I think a first log in is required on any platform where a user signs in and then we can maybe implement the facebook approach of keeping a quick login (passwordless) link on user’s personal devices (something like a check box that asks if user wants a quick login at this device) which can be additionally protected either by 2FA or a Login Pin.


(Bas van Leeuwen) #11

What could work is to modify the Log in with Email function, to also include the secret URL in a QR code which can then be scanned on the phone (but yeah, in that case, just open the email on your phone I guess)


(Héctor Fernández) #12

That would work. But then, why not just send a notification that would appear directly in Discourse?


(Soni L) #13

Don’t do a Tumblr. It’s even less secure than QR codes.


(Bas van Leeuwen) #14

I honestly don’t know what this means :slight_smile:

Instead of focusing on the HOW question, can we focus on the WHY? What is the usecase for this functionality? What users does this help?


(Soni L) #15

This helps users who don’t wanna use passwords and would rather you didn’t send them a login link over email because that’s just ridiculously insecure.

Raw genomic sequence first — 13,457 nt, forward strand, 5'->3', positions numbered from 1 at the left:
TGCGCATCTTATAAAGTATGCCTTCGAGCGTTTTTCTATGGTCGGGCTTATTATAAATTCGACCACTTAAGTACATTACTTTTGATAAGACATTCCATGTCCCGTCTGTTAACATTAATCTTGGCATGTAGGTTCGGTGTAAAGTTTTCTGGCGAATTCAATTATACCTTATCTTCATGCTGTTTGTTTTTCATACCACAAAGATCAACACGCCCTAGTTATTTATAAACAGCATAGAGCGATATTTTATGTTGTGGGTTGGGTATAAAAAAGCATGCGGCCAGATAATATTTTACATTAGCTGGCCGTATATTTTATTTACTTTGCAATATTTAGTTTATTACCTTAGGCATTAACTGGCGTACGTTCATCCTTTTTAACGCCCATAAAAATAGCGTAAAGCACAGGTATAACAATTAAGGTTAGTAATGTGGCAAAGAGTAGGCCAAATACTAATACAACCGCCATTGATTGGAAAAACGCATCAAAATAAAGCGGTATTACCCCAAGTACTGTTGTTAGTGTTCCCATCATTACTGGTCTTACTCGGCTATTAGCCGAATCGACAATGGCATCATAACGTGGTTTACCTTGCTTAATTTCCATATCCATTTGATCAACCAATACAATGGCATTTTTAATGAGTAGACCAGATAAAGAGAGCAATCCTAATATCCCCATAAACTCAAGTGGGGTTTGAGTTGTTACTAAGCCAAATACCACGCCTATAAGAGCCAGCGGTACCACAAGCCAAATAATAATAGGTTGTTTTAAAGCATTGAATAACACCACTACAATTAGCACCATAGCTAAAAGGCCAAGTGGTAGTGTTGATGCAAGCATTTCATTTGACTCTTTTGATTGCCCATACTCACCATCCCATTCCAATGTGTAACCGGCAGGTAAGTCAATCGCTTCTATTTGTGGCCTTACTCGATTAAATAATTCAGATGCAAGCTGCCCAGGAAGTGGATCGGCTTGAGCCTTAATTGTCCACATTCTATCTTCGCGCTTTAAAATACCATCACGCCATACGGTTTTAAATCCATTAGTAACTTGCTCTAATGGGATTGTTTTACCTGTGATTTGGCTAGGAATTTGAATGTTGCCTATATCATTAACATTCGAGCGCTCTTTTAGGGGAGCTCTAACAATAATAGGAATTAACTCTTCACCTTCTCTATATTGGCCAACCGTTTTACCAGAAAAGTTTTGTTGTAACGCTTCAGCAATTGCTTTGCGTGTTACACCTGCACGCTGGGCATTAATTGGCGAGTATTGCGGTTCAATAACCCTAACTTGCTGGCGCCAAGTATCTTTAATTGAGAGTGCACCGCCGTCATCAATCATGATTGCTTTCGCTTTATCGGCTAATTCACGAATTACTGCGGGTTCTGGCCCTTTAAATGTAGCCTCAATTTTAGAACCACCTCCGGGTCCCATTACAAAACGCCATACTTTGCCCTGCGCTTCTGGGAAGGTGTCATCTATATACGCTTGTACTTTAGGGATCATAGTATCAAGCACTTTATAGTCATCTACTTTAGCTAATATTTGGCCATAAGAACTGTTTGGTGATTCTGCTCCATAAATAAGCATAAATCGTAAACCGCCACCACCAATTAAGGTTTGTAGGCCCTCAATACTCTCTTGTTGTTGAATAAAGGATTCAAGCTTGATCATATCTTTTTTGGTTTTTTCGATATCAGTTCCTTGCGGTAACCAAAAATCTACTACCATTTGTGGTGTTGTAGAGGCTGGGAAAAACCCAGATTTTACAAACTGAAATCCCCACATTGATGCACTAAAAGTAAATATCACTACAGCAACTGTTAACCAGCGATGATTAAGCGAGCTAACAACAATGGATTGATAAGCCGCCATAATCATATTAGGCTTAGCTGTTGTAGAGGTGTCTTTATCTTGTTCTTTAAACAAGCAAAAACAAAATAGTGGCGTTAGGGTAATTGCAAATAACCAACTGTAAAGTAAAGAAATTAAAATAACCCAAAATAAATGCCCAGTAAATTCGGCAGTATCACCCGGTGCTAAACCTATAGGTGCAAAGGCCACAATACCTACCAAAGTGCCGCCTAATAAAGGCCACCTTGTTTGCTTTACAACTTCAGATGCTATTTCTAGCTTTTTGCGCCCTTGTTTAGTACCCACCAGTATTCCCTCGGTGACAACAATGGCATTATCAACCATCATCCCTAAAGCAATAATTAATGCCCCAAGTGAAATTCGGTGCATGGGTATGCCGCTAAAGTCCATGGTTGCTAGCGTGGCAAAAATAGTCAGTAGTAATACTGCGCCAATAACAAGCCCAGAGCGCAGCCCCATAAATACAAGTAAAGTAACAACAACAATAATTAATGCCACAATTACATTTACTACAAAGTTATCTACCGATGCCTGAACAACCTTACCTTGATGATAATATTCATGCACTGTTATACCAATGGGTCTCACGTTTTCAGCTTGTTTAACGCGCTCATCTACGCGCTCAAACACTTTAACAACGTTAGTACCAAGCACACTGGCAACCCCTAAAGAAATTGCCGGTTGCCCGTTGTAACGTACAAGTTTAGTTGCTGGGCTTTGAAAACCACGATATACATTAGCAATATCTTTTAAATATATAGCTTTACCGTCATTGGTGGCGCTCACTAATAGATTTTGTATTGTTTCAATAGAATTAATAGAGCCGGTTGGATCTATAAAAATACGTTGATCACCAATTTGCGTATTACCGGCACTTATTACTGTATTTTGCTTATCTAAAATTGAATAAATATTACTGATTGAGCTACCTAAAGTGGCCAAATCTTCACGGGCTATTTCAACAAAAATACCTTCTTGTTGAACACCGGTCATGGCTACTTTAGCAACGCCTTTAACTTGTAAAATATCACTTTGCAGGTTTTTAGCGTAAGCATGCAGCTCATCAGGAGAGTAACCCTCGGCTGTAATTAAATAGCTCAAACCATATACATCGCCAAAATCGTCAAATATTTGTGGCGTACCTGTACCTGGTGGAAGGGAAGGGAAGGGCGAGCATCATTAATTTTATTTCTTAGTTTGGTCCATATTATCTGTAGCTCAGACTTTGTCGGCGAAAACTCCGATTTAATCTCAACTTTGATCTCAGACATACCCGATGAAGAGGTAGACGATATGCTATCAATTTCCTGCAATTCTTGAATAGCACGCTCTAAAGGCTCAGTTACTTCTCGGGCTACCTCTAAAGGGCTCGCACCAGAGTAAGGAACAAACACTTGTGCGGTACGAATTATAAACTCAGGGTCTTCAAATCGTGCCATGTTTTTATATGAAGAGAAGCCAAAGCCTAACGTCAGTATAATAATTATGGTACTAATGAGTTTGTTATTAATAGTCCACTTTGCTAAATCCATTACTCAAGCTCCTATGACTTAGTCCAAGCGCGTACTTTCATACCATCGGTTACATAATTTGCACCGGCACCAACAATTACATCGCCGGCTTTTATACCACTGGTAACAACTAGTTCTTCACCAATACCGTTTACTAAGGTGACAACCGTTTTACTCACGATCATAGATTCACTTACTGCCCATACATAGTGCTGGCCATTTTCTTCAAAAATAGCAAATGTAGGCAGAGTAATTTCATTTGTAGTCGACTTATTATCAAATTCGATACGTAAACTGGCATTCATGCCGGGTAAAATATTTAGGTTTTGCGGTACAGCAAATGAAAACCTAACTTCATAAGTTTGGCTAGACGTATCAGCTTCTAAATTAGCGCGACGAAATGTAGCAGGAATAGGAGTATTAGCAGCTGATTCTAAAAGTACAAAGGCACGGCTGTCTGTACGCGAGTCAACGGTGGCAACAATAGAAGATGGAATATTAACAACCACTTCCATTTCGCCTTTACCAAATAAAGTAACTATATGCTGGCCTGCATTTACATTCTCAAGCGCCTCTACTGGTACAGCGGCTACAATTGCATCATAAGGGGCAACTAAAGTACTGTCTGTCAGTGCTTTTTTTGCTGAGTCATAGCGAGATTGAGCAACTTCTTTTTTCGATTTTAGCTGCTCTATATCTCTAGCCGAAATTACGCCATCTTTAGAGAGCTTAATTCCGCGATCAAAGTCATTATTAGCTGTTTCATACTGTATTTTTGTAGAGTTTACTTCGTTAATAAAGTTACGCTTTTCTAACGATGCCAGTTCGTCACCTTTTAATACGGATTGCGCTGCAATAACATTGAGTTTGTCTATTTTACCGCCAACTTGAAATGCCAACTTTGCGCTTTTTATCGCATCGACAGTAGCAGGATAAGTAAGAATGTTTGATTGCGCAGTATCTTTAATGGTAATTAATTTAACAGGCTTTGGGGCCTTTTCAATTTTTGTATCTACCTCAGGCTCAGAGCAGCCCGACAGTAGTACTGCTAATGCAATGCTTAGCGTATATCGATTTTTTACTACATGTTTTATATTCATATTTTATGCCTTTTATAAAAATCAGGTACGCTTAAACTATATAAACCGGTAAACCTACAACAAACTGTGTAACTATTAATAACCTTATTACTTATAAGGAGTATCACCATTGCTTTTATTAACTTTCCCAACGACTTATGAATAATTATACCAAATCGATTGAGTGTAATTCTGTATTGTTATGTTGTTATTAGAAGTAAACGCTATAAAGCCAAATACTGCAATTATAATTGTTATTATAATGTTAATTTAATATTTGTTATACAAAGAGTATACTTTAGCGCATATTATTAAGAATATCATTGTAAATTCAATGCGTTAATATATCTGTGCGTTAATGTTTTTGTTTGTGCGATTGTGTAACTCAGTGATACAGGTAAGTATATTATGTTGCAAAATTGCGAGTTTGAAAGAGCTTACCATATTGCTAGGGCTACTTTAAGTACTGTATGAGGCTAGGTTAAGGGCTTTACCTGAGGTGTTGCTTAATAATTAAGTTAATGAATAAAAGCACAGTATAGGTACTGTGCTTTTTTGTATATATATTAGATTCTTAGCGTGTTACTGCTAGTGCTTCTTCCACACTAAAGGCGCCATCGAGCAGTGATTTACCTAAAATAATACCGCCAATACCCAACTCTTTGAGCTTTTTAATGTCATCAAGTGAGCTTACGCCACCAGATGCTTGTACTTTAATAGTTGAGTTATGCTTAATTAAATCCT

(David Taylor) #16

I think you need to explain this… pretty much any online web service allows resetting your password using a link sent by email. How is a login link any less secure than a password reset link?


(Bhanu Sharma) #17

Plus the fact that services like Slack have adopted the practice of sending disposable (magic) login links since a long time. I don’t see a reason as to why sending a link to mailbox will be considered “insecure” unless one is absolutely ridiculous and running some ancient age insecure mail server.


(Jeremy M) #18

Passwordless (magic login links is another term) is a great idea, but using a QR code just really breaks down the process and makes things a lot more difficult. Would be better to use a 2FA/MFA process instead, but at the very least passwordless/magic link is the way to go.

@Soni you seem to be convoluting different processes like Whatsapp uses to bridge a gap between a mobile-only service and a viewport on desktop. That really wouldn’t fit into this use case / flow here in a forum. You’re more thinking of a 2fa solution where you use a mobile device with an app like Google Authenticator or Auth0 Guardian or Authy to verify the login process that you initiate on a forum/app.


(Héctor Fernández) #19

I don’t want to speak for @Soni but I think I understand the use case, and it’s not related to 2fa in any way. It’s really like WhatsApp. Lets say you are always logged in your phone, but sometimes you like to quickly log in into some computer to more confortably post some messages. In that case you don’t want to remember a username and password. So you scan a QR code to log in. As an alternative to the QR code, you enter your e-mail in the browser and you receive the link in your phone, but clicking this link logs you in the computer. I’m not saying it’s feasible or secure, just trying to explain the idea.


(Jose C Gomez) #20

This is kinda what you are asking for. Protocol is written just need to be implemented
https://www.grc.com/sqrl/sqrl.htm